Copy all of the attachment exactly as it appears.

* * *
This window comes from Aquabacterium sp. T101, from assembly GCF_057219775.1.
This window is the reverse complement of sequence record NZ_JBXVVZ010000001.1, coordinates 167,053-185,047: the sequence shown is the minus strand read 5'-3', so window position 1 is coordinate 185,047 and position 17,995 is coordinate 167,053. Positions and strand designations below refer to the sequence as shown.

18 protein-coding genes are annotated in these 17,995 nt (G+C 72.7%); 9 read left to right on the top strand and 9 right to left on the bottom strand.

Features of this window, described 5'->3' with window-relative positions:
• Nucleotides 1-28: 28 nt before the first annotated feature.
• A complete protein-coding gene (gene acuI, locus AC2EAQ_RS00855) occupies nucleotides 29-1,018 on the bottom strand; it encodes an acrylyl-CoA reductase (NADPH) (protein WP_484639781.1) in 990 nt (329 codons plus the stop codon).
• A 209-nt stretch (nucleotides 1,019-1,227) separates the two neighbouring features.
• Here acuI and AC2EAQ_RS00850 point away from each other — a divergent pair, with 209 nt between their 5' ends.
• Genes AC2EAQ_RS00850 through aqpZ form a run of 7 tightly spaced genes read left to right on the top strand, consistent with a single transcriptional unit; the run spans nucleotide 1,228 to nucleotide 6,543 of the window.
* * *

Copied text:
This window comes from Aquabacterium sp. T101, from assembly GCF_057219775.1.
This window is the reverse complement of sequence record NZ_JBXVVZ010000001.1, coordinates 167,053-185,047: the sequence shown is the minus strand read 5'-3', so window position 1 is coordinate 185,047 and position 17,995 is coordinate 167,053. Positions and strand designations below refer to the sequence as shown.

18 protein-coding genes are annotated in these 17,995 nt (G+C 72.7%); 9 read left to right on the top strand and 9 right to left on the bottom strand.

Features of this window, described 5'->3' with window-relative positions:
• Nucleotides 1-28: 28 nt before the first annotated feature.
• A complete protein-coding gene (gene acuI, locus AC2EAQ_RS00855) occupies nucleotides 29-1,018 on the bottom strand; it encodes an acrylyl-CoA reductase (NADPH) (protein WP_484639781.1) in 990 nt (329 codons plus the stop codon).
• A 209-nt stretch (nucleotides 1,019-1,227) separates the two neighbouring features.
• Here acuI and AC2EAQ_RS00850 point away from each other — a divergent pair, with 209 nt between their 5' ends.
• Genes AC2EAQ_RS00850 through aqpZ form a run of 7 tightly spaced genes read left to right on the top strand, consistent with a single transcriptional unit; the run spans nucleotide 1,228 to nucleotide 6,543 of the window.